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9

The general scheme is called Three-pass protocol and works for all commutative ciphers. It is secure for some of them, but xor (and modular addition) are insecure choices. Your scheme: A->B: $c_1 = m \oplus a$ B->A: $c_2 = c_1 \oplus b$ A->B: $c_3 = c_2 \oplus a$ B computes $m = c_3 \oplus b$ an attacker sees all of $c_1$, $c_2$ and $c_3$. So they can ...


9

The name I would use for this protocol is "broken". It is insecure. An eavesdropper gets to observe $Q_0 = P \oplus CM$, $Q_1 = Q_0 \oplus SM = P \oplus CM \oplus SM$, and $Q_2 = Q_1 \oplus CM = P \oplus SM$. Notice that we have the relation $$Q_0 \oplus Q_1 \oplus Q_2 = (P \oplus CM) \oplus (P \oplus CM \oplus SM) \oplus (P \oplus SM) = P.$$ Therefore, ...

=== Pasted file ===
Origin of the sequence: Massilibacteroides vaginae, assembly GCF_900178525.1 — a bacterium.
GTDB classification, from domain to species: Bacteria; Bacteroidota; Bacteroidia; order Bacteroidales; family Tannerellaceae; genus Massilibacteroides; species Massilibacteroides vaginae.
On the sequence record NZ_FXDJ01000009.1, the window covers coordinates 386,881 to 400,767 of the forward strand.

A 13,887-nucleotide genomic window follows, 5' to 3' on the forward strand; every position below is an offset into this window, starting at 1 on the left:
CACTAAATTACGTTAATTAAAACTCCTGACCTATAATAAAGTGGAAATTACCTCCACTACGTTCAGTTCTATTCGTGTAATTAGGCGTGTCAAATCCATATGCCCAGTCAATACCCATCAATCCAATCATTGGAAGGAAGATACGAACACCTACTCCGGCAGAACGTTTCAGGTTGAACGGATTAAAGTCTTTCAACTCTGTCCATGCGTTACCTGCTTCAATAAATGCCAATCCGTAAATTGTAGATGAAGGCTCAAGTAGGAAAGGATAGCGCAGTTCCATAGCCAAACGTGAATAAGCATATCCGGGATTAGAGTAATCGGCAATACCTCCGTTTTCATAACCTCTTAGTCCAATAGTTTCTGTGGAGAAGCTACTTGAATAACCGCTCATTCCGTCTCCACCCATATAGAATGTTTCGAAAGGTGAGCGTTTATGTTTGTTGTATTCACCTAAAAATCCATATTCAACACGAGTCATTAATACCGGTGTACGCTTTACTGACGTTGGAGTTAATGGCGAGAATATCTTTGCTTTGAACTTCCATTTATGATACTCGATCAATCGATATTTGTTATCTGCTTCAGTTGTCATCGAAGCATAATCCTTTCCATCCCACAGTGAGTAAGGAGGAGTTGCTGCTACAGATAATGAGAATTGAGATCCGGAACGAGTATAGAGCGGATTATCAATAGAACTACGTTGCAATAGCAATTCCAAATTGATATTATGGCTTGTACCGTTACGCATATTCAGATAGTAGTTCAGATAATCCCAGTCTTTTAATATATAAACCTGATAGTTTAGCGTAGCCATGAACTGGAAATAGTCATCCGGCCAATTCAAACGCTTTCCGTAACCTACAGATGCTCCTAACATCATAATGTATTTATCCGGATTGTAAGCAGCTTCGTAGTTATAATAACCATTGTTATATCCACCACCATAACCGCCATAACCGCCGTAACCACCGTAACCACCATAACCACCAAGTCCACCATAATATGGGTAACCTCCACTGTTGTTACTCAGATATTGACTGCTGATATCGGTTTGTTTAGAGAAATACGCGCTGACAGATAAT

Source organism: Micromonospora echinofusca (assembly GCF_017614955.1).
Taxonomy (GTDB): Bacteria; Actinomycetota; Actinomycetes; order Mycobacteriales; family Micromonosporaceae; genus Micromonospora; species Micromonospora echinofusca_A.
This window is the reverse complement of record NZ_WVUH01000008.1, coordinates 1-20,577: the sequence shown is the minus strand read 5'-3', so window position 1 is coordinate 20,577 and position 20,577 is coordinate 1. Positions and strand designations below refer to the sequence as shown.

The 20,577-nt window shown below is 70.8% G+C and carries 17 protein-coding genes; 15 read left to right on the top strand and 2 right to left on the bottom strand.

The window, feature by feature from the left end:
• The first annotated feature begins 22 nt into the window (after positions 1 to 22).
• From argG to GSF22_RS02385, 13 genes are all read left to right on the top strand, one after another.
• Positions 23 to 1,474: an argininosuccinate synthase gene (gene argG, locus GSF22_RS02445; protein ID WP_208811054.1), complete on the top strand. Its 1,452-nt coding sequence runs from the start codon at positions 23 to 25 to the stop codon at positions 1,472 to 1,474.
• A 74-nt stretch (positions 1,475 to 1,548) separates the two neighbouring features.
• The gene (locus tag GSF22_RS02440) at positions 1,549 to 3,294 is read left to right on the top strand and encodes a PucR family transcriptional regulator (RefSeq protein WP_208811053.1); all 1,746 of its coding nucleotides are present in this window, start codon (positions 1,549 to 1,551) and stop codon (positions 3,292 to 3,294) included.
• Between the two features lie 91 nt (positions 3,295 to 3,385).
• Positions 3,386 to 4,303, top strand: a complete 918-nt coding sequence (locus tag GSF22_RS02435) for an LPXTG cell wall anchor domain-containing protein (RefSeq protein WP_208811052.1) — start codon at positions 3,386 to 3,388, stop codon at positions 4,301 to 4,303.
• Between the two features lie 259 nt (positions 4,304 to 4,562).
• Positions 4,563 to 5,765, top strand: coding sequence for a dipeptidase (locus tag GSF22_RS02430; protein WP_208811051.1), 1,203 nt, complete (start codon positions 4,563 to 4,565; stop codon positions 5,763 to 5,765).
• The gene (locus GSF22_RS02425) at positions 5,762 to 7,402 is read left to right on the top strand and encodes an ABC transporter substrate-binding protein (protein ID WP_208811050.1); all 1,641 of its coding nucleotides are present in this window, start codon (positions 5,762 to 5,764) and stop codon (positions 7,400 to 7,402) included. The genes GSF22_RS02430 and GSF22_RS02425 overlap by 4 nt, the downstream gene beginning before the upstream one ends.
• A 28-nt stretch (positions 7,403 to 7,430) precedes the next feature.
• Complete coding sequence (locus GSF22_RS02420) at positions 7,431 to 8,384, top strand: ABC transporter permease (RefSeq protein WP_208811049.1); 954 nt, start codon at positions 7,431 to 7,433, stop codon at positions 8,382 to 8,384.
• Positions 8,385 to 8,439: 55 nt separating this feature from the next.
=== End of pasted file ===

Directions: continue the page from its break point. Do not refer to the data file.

3

See malleability and commitment schemes. You are apparently looking for a collusion-preserving implementation of simultaneous broadcast. By letting each processor control at least one player and directing each processor to choose a random bit for each of its players and outputting the xor of all players' random bits, the resulting coin-flipping protocol is ...


1

This is very difficult, if you don't trust anyone, as Ricky Demer explains. You can have each party publish a commitment to their move. However, the main problem is that a malicious party might decide not to open their commitment. For instance, suppose Alice publishes a(non-malleable) commitment to her move, and Bob publishes a commitment to his move. ...



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